Learn How to Apply Tolerances on a Single Feature in SOLIDWORKS MBD

The DimXpert tools in SOLIDWORKS MBD allow you to dimension your parts and assemblies with 3D annotations in order to communicate requirements directly in 3D for the manufacturing process. DimXpert dimensions can show widths, lengths, diameters, and several other features and tolerances so you can fully represent your part. But what if one section of your part needs to have different tolerances than other sections?

For example, this purple gearbox shaft, shown in Figure 1, is connected to several sleeves, gears, and bearings in the assembly. Although, in order to operate correctly, the yellow gear must be tighter on the shaft than the other parts, so comparatively it needs tighter tolerance values.

One way to do this is to have lower tolerance values where the shaft comes into contact with the gear, and more flexible tolerances for the rest of the body. Adding different tolerance values to a continuous body would result in much tighter requirements than is necessary, and would effectively boost the cost of manufacturing the part because of the amount of precision needed. Having split lines would decrease the cost of the part due to the smaller area where the high precision is needed.

Figure 1: Example Assembly that Needs a Split Feature

Figure 2: Geometric Tolerance with Split Line

Split lines can also be applied to flat surfaces in order to attach different geometric tolerances. In Figure 2, the split lines create a section of the face where a flatness tolerance has been applied. This means that, while the rest of the face has a surface profile tolerance, this certain area must also be in accordance with a tighter flatness tolerance, too. Again, by adding the split lines, it prevents the machinist from adding precision to the part where it isn’t needed, still reducing the cost of manufacturing. This also saves time in the long run because the machinist doesn’t have to focus on making whole parts with tight tolerances. By only putting in the time to verify that a single section conforms to the restraints, it ultimately saves money for the designers who are getting the part made.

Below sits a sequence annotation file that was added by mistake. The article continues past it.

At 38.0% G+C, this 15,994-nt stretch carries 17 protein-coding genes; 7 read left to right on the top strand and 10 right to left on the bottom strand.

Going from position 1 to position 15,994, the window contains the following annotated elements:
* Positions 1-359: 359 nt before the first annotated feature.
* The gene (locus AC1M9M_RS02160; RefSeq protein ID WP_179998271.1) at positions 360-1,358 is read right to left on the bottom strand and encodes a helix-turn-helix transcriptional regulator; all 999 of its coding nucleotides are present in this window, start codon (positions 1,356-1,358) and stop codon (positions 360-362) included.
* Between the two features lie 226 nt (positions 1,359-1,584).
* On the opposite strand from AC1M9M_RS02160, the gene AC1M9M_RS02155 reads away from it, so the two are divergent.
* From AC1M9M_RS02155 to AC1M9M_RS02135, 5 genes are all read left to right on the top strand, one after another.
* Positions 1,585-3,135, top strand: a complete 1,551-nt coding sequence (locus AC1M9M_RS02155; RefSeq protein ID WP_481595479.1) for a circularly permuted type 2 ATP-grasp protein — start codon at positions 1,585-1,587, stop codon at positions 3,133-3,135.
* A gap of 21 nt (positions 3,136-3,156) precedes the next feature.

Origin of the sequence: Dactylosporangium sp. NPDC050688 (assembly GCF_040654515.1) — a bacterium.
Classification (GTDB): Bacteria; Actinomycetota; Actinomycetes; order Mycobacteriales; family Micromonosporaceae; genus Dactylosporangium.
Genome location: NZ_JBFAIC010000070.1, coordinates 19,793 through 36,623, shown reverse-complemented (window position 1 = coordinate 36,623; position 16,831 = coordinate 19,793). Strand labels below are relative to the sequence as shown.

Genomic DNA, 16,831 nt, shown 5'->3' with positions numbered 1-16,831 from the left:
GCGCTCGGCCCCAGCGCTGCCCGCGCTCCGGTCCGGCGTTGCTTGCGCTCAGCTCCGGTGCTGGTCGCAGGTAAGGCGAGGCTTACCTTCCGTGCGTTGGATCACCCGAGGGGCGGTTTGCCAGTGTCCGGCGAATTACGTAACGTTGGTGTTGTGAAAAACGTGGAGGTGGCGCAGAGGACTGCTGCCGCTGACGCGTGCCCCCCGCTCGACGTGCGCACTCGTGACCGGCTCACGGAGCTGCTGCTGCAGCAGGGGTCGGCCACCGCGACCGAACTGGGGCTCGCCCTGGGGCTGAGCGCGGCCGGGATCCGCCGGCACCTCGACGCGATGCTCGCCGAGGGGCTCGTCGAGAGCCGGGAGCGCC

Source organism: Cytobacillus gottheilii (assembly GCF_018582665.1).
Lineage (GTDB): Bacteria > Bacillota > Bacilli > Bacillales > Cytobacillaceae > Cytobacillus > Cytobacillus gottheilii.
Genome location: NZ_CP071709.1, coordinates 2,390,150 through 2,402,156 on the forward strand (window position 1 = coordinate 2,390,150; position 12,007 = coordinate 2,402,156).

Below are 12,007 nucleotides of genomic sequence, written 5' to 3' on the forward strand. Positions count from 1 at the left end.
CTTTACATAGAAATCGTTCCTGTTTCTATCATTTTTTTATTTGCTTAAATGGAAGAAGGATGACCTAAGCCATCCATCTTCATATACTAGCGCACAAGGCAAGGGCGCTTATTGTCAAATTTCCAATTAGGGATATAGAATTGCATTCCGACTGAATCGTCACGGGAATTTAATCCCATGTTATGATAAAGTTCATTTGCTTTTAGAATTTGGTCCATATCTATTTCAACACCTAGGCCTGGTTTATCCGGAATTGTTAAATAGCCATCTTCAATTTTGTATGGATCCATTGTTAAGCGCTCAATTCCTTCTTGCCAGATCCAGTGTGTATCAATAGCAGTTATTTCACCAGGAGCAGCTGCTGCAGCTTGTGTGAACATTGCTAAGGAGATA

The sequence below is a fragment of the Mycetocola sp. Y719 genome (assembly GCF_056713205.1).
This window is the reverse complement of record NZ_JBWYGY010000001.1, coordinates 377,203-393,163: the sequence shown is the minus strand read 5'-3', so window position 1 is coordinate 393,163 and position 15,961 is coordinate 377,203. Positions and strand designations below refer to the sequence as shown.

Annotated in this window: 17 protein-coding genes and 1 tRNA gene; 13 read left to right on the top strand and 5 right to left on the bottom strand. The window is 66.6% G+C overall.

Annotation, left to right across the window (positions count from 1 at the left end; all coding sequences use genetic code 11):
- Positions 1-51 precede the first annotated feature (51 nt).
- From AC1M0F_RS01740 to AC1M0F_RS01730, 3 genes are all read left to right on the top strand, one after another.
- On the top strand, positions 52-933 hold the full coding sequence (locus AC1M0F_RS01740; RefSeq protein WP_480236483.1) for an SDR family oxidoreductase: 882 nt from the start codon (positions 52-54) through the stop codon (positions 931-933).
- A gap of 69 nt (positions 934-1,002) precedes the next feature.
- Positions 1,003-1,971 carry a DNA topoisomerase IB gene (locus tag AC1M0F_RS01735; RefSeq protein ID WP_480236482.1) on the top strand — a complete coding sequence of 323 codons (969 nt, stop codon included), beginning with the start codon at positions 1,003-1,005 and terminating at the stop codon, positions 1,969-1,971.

Another reason to use split lines is for datum targets. These help define datums and can be useful for large or irregular parts, especially when parts are molded or casted. Often resulting in uneven, warped, or rough surfaces, split lines and datum targets can show the machinist how the part is supposed to turn out in order to work properly and get the desired aesthetic results.

One thing that is important is letting the manufacturer know where the split lines start and stop. In order for the split lines to be dimensioned correctly, they must have reference dimensions attached to them. These show up as grey in the model area and can be seen in Figure 3 and in the video above. The reference dimension tool is useful for defining geometries like circles, lines, and edges. DimXpert dimensions, however, is unable to define these geometries, and instead they work to define physical features of a product and its geometric tolerances.

Overall, the split line feature can be very beneficial when the design requirements are different on several portions of a single face. This simple tool allows you to add make precise measurements and tolerances that show up in 3D PDFs and 2D drawings. By doing this, it allows for more precise and efficient communication between the design team and the manufacturing team. It can also help cut the manufacturing cost by having only a certain area with high amounts of precision.

Rebecca Stafstrom

Rebecca Stafstrom

I am a Product Portfolio Management intern at SOLIDWORKS. I am a rising junior at University of Massachusetts Lowell, with a major in mechanical engineering and a minor in aerospace studies. I am hoping to get in the aerospace industry and am interested in design, additive manufacturing, and materials.